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Viktor Paul Mohn

(1842 Meissen – 1911 Berlin)

Roman Campagna Landscape with View of Olevano and Civitella. Oil on paper, mounted on cardboard. 18.8 x 25 cm.

This sensitively observed and densely atmospheric landscape study is one in a long tradition of works by German artists, who had been making their way to Olevano since about 1800, when Joseph Anton Koch visited the village for the first time. For almost the whole of the 19th century Olevano was a place of pilgrimage for countless German landscape and genre painters. Artists like Koch, Jakob Wilhelm Mechau, Johann Georg von Dillis, Philipp Fohr, Franz Horny (who was buried in the local church of S. Rocco in 1824), Ludwig Richter, Julius Schnorr von Carolsfeld and Carl Blechen went there to capture the austere and striking beauty of the Campagna landscape in their pictures, watercolours and drawings (see Domenico Riccardi, Olevano e i suoi Pittori, Rome 2004).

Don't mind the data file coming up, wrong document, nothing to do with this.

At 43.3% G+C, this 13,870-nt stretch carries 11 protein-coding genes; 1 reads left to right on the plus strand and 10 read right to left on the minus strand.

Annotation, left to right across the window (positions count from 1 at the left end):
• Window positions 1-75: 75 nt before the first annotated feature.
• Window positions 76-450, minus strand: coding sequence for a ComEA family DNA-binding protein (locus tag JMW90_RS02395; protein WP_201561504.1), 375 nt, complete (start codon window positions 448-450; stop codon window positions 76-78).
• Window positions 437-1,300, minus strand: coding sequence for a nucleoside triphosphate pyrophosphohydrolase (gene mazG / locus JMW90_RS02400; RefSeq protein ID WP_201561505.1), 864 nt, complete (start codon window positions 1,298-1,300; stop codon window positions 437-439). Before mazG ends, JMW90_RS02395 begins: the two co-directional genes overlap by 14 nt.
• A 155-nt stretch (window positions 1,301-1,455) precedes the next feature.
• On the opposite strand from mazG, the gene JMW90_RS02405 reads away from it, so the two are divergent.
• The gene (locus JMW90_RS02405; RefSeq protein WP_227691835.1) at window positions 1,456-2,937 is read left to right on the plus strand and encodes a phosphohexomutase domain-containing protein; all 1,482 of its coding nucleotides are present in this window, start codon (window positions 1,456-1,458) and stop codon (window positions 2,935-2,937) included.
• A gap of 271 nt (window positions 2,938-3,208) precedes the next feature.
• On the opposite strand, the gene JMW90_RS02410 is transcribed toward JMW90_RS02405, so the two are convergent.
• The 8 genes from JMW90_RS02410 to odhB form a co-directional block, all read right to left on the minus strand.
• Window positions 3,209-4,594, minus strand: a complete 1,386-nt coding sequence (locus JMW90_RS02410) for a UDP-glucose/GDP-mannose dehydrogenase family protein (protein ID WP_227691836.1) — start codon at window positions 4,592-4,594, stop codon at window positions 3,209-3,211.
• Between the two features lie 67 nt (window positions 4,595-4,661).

The painter and illustrator Viktor Paul Mohn studied at the Dresden Academy and from 1861 to 1866 continued his training in the studio of Ludwig Richter, whose style strongly influenced him, especially in his graphic work. The artist spent the years 1868–69 in Rome, to which period the present landscape study probably dates. Mohn is a typical representative of Late Romanticism and his work is characterized by a predilection for the narrative, genre-like detail reminiscent of the late Richter. However, like many other artists of his time, he reveals in this small study done directly from life a more spontaneous and almost intimate side of his talent. The landscape chosen here recurs in very similar form in a watercolour by Franz Horny dating from circa 1818 (see Riccardi, op. cit. p. 95, fig. 88). Mohn’s observation of nature is refreshingly unaffected and direct. The artist has dispensed with any anecdotal detail. What remains is a landscape impression of timeless beauty. Broad, sure brush strokes are used to indicate the shrubs and trees in the foreground. The hot midday sun casts deep shadows and parches the earth with its merciless heat. On the left of the horizon rises the majestic silhouette of the mountain village of Olevano.

With the artist’s estate stamp on the verso.

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